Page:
John Hegel lll and John Seely Brown have written an article titled ‘Six Fundamental Shifts in the Way We Work’ on HBR blog. The article summarizes the ideas from their new book – The Power of Pull.
The six shifts they talk about:
- The Red Queen was optimistic – The red queen in Through the Looking-Glass said – “It takes all the running you can do, to keep in the same place.” However as it turns out we are running ever faster but still losing ground. The authors claim that despite long-term increase in labor productivity, the average return on assets of US companies have steadily fallen to almost a quarter of what it was in 1965.
- Value ain’t where it used to be – The source of value creation is changing from stocks to flows of knowledge and the means of value creation from push to pull.
- Asia is the new global center of innovation – Westerners generally have a narrow view of innovation, limiting it to breakthrough technology and product innovations. There’s a need to expand beyond product, process, and management innovation to institutional innovation.
- The collaboration curve supplants the experience curve – As collaborative working comes of age, we may, for the first time, have an opportunity to turn diminishing returns performance improvement into increasing returns. The World of Warcraft game is a wonderful example of this.
- The “Dilbert Paradox” holds the key – CEOs cite talent as their number one priority, yet Dilbert cartoons, which actually depict our workplaces suggest otherwise, are very popular suggesting that people find the actual workplaces are closer to what Dilbert depicts. Authors believe the paradox arises as CEOs focus on hiring and retaining the best talent but not on developing them.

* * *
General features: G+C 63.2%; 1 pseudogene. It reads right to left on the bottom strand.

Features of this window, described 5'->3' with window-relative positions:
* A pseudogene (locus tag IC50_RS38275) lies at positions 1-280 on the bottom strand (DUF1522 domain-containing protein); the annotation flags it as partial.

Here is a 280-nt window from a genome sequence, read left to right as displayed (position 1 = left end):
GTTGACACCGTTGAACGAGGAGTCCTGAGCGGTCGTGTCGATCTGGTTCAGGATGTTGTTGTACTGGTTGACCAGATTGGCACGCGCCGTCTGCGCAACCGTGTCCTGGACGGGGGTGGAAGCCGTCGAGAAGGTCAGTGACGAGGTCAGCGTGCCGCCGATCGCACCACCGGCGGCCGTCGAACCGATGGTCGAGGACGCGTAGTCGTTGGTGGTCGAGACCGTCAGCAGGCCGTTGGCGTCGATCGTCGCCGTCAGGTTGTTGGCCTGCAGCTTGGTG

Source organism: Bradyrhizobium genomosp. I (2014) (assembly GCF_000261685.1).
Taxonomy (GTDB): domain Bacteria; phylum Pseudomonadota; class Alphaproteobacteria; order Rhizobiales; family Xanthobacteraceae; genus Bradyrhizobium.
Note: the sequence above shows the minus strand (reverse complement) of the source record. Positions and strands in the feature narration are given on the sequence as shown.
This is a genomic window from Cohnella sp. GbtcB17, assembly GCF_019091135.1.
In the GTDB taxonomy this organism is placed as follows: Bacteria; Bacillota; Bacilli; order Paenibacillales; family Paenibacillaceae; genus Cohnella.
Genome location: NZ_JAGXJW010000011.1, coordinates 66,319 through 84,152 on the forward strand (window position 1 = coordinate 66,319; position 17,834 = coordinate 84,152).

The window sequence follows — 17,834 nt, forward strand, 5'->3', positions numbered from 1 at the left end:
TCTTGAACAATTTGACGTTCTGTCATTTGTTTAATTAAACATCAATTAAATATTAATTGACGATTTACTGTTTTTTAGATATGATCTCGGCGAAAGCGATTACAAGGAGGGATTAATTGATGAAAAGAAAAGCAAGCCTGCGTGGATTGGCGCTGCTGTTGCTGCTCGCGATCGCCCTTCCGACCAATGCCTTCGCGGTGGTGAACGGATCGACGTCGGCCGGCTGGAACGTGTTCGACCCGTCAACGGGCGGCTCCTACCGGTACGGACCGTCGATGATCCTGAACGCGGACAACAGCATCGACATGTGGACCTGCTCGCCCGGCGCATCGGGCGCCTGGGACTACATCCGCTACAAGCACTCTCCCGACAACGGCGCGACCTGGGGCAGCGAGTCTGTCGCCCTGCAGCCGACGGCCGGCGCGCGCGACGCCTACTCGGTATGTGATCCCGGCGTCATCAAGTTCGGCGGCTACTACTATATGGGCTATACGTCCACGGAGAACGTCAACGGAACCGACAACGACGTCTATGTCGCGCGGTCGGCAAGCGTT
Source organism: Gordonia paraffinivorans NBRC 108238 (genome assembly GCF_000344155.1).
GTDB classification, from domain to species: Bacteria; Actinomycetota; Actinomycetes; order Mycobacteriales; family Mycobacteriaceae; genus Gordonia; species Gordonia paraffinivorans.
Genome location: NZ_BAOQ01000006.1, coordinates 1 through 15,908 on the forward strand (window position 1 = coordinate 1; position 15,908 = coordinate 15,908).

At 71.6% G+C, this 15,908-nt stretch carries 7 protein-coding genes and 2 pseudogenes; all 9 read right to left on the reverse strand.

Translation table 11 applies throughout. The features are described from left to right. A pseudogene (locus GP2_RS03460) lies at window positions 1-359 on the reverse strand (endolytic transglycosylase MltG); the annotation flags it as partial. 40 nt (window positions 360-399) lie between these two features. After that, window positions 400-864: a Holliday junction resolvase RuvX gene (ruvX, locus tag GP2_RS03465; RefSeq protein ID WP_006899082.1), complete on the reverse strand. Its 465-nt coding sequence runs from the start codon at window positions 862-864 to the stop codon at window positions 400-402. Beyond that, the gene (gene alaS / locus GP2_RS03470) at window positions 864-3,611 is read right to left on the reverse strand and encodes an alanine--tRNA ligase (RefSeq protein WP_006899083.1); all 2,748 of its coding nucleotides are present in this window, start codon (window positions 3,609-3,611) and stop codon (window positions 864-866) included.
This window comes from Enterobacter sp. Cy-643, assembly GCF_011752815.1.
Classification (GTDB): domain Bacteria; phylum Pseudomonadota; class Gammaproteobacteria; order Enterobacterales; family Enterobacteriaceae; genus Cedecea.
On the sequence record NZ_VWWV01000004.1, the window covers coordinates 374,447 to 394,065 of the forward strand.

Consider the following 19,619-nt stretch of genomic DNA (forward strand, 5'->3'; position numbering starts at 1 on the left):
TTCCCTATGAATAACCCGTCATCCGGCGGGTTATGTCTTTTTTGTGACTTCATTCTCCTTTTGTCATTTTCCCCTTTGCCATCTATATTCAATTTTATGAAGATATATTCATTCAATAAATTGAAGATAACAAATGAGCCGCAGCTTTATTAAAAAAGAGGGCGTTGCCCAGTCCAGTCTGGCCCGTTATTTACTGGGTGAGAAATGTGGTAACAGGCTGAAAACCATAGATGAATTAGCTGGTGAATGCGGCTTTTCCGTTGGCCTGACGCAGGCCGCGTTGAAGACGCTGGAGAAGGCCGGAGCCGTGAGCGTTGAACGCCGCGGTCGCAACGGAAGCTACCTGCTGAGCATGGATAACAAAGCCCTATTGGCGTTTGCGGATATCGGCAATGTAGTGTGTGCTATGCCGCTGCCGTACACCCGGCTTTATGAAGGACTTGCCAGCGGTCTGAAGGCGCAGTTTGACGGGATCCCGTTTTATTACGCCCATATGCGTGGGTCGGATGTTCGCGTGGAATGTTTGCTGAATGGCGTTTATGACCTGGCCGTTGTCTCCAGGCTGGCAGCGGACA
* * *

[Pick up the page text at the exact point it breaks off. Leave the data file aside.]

- Passion is everything – Passion drives the questing disposition that is essential to employee performance as they react to the inevitable unexpected challenges today’s work environment presents. The authors’ survey shows that just 20% people in organizations think they are passionate about their work. And this ratio is lower in larger organizations.
The article has many embedded links that support authors’ claims and connect to equally interesting articles. You should read the whole article to get a complete picture.
In a nutshell the ones mentioned above are very important trends that we need to take note of and try structure our organizations around. Easier said than done but there’s no alternative.
Is Training Changing?
The article has a strong view, advising us to take a long, hard look at how we manage our organizations’ structures, processes, talent, and collaboration. Even though the pace of change within training is not rapid as of now, but it will only increase from here
I expect the future of training to be shaped sharply by the above listed trends and the advancements in learning technology itself. There is much for business leaders to focus on, and training is one of the important parts of the matrix. Training needs to call for a redefinition of its purpose, process, and structure. Mobile Learning and Social Learning will perhaps be the two biggest elements of an individual’s personal learning environment in the future and both of these only further emphasize the power of pull.